3. Evil Genius Supposition: it is possible that there is an evil genius that is trying
to decieve me at every moment.
(1) Evil Genius Argument
P1: Assume that there is an evil genius who can decieve us.
P2: I am therefore justified in doubting everything I take to be
P3: I can no longer rely on my senses/judgements.
Steps in Descartes method of Hyperbolic Doubt.
“I will withhold assent to anything I can doubt”
MEDITATION II: Mind is More Easily Known Than the Body
1. Is there anything I cannot doubt?
a) Yes The existence of the mind.
i) Argument for my Own Existence
P1: Assume there is a deceiver
P2: If so, there is a decieved
P3: If I am being decieved, “I” must exist
P4: “I am, therefore I exist”
2. What am “I”?
i) Am I a man (i.e. a rational animal)?
ANSWER: cannot be certain about meaning of ‘rational’ &
ii) Am I a bodied soul?
ANSWER: cannot be certain since an evil demon could be
decieving me about my body.
Descartes’s Answer: I am a thinking being.
(1) That the mind is more known than the body:
P1: It is possible that all knowledge of external objects is false due
to the actions of an evil genius.
P2: This includes my body. P3: But it is not possible that I could be decieved about my
existence as a thinking being.
P4: Therefore, I am a thing that thinks.
What attributes are associated with thinking?
MEDITATION III: Of God, that He Exists
- Descartes: I am certain that I exist as a thinking being
But, can I be certain that I am not the only being that exists?
1. Can I be certain that there is an outside world?
P1: I am certain that I am a thinking being
P2: Thinking beings have ideas
P3: Every idea must have a cause
P4: The cause must be as real as the idea
P5: If I have an idea of which I cannot be the cause, then something
outside of me much exist
One of the ideas I have is of “God”
2. Can such an idea have been fabricated in me (i.e. could God be a creation of
my mind or imagination)?
a) No The Principal Argument for God’s Existence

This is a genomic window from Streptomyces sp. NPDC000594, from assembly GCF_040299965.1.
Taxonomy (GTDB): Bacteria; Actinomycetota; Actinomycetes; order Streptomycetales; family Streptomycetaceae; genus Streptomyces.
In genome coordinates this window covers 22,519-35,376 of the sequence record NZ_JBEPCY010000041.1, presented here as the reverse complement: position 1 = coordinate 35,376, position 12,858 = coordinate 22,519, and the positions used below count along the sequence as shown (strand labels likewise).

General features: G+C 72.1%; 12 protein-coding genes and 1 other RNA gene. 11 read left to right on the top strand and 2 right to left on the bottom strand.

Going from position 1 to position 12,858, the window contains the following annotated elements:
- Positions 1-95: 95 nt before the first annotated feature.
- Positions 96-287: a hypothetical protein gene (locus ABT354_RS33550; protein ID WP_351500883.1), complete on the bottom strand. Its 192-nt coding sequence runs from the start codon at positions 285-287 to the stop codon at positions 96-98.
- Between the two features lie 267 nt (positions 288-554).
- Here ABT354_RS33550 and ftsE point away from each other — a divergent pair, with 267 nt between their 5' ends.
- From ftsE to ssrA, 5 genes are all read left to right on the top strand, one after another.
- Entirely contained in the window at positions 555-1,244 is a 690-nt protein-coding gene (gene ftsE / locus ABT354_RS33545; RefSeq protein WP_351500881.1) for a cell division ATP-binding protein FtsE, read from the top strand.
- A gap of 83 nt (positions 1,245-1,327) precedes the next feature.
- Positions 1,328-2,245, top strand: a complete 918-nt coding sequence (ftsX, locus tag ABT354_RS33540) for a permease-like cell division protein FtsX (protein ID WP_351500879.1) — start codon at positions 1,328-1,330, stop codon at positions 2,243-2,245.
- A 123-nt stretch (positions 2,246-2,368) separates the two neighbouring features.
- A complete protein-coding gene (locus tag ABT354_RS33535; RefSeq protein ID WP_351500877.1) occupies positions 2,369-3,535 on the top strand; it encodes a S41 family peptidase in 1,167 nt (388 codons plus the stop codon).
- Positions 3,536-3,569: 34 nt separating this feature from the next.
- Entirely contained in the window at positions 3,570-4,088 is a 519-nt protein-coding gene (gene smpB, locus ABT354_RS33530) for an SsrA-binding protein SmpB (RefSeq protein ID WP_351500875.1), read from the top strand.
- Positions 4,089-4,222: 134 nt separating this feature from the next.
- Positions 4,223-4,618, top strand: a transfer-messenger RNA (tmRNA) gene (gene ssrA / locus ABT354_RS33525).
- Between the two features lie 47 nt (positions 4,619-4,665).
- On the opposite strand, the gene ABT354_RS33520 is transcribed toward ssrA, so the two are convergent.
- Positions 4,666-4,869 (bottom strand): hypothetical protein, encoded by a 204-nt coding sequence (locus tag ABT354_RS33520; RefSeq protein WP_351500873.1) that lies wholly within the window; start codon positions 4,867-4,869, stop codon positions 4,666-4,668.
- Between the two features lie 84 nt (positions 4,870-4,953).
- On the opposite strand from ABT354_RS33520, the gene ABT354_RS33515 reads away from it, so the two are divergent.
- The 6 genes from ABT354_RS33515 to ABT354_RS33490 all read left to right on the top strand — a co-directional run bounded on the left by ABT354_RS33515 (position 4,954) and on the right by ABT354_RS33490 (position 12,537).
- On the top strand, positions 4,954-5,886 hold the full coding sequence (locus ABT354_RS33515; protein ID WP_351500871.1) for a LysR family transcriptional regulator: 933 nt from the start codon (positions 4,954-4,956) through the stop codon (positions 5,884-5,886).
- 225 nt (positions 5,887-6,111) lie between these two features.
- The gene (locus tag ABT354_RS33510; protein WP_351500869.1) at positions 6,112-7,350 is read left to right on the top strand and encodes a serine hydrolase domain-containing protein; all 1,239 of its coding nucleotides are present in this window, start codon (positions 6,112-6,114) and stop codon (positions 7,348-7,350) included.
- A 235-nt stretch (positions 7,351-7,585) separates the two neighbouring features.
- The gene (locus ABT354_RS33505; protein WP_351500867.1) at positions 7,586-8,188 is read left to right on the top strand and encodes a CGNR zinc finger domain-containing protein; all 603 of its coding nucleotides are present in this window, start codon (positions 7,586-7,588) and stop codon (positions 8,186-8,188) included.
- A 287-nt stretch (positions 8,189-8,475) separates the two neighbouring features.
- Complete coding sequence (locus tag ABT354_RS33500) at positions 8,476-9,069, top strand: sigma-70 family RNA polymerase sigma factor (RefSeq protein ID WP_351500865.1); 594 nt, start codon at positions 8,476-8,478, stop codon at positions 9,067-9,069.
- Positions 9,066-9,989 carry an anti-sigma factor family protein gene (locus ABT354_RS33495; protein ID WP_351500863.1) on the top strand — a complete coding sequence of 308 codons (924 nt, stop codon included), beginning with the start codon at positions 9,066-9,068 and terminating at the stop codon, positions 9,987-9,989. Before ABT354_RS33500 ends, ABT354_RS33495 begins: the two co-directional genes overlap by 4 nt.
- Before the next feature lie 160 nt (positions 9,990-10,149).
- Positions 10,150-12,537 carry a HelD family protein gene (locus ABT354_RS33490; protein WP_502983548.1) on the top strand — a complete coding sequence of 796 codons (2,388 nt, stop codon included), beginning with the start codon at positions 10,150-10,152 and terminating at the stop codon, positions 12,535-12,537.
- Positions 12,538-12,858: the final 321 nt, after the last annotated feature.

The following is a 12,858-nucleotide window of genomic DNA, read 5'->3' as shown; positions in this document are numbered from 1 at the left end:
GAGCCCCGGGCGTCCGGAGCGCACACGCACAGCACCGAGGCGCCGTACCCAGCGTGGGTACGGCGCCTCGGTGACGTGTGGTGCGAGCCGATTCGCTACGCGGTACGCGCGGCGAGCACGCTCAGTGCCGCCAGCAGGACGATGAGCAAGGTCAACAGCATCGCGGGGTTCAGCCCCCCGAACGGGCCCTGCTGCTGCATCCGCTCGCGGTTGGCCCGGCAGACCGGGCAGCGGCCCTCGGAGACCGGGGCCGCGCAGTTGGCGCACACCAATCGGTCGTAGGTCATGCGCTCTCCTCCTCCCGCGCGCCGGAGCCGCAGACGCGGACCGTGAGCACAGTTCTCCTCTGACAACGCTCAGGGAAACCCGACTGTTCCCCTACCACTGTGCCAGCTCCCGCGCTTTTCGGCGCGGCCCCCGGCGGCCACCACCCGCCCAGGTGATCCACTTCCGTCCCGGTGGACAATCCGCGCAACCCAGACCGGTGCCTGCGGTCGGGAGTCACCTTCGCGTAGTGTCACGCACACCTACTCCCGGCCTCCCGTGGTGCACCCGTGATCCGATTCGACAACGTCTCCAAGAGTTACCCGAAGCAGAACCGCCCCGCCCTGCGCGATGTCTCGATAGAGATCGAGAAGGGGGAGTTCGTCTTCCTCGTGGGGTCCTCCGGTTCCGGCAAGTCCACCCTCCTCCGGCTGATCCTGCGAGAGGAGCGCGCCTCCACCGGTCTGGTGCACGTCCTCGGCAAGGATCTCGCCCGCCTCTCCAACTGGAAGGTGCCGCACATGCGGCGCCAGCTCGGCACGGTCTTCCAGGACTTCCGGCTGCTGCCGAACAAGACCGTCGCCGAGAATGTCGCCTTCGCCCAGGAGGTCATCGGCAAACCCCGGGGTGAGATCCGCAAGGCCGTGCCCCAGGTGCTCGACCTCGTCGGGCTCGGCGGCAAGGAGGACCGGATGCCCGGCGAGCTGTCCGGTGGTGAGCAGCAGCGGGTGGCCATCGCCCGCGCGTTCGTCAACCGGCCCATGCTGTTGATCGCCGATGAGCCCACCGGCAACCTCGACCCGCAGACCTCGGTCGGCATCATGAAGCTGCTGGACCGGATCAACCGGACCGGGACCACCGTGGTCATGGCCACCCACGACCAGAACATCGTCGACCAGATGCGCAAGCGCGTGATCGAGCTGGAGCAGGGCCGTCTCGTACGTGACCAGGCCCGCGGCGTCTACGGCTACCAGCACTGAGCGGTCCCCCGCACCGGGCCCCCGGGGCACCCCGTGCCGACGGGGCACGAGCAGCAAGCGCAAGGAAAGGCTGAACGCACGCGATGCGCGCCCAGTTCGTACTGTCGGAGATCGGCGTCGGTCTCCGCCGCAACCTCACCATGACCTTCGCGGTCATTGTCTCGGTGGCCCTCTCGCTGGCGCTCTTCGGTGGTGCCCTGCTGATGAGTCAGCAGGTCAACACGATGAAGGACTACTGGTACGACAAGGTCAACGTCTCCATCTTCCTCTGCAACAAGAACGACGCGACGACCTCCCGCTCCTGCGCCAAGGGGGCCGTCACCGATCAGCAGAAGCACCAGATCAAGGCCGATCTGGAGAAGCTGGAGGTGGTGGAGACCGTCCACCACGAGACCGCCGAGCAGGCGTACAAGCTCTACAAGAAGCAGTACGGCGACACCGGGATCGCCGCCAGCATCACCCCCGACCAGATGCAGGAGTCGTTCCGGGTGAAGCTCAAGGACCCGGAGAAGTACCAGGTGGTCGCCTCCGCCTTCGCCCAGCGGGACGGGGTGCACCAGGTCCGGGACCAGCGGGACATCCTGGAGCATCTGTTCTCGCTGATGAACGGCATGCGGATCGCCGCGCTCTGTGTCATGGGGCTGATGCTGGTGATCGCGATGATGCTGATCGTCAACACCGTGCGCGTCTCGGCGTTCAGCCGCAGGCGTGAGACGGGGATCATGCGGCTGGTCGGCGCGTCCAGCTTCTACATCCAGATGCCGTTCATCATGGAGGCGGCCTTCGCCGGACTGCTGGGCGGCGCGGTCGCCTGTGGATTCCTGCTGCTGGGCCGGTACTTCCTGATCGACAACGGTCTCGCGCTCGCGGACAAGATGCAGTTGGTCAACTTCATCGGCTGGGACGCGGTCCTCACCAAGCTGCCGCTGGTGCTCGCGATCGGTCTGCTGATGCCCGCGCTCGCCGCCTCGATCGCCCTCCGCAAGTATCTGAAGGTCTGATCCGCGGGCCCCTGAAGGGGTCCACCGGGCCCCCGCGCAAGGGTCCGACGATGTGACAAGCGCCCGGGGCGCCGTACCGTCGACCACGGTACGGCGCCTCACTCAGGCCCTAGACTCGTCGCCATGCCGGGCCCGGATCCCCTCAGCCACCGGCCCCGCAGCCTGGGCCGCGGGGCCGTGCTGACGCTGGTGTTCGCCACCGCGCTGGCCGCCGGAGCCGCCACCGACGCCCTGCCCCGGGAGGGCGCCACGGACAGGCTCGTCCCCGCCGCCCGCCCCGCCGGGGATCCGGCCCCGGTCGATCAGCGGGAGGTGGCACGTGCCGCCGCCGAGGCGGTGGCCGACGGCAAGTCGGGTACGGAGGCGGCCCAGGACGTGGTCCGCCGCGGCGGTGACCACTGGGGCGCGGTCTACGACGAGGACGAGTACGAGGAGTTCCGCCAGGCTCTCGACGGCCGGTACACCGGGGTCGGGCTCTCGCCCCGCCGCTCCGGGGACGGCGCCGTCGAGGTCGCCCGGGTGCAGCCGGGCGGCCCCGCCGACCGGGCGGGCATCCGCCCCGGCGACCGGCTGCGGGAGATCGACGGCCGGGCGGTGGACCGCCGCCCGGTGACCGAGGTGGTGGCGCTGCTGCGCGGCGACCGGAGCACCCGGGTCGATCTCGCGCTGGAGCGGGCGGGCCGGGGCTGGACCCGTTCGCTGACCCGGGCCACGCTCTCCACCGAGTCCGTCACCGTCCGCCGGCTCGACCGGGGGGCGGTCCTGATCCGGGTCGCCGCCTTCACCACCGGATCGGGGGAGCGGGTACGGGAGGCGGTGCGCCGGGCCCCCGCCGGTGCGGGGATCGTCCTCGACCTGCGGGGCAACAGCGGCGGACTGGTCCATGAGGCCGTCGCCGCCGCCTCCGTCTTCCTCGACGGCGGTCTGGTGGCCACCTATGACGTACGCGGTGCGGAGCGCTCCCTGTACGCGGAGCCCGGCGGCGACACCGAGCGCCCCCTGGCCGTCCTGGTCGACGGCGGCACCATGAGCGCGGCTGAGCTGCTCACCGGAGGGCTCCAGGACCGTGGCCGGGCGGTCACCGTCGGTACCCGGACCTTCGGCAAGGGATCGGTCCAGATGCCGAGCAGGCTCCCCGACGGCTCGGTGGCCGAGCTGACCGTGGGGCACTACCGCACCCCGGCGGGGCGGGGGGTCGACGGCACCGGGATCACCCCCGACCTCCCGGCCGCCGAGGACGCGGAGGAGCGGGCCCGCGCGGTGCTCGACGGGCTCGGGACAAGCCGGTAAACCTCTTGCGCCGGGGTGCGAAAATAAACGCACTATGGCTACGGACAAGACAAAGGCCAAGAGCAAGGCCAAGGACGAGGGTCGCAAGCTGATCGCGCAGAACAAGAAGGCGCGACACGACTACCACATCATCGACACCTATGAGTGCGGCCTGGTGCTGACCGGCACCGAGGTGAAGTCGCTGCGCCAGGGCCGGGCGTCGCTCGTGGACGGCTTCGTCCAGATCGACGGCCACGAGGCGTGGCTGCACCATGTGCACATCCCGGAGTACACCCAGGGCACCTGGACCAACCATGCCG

“The Argument from an Idea of God”
P1: I have an idea of a perfect and infinite God
P2: I am a finite and imperfect substance
P3: Therefore, the idea of an infinite and perfect substance could
not have originated in me
P4: My idea of God could therefore only have been caused by God
P5: Therefore, God exists
3. What implications does this have for Descartes’s argument?
a) It proves:
- The existence of something other than Descartes’s mind
- It suggests Descartes can now rely on his senses
i) The Argument for God as a Reliable Guarantor of Sense Evidence
P1: If God is perfect, he has no defects
P2: Deception is a (moral) defect
P3: Therefore, God is no deciever
4. How does Descartes’s ability to rely on his senses hep him resolve his
ANSWER: He can now trust that the sensible, material world exists Rorty
Descartes view of the relationship between mind & body:
Mind Immaterial (i.e. no extension in space)
Body Material (i.e. has extension in space)
The Scientific Method (stated simply):
1. Observe some aspect of the universe
2. Formulate a hypothesis (i.e. a tentative description that is consistent with what
you have observed).
3. Use the hypothesis to make predictions
4. Test those predictions by experiments
5. Repeat steps 3 & 4 until there are no discrepancies between your theory &
Correspondence theory of truth: truth lies in correspondence to some fact (the theory
assumes that when we know the truth, our minds are like mirrors of the facts that we
RORTY: rejects scientific realism
No such thing as objective truth
- A common distinction made in our culture is that there exists:
1. Facts: knowledge of which is achieved through science
2. Values: opinions or subjective attitudes about what counts as good & which are
articulated in the practice of art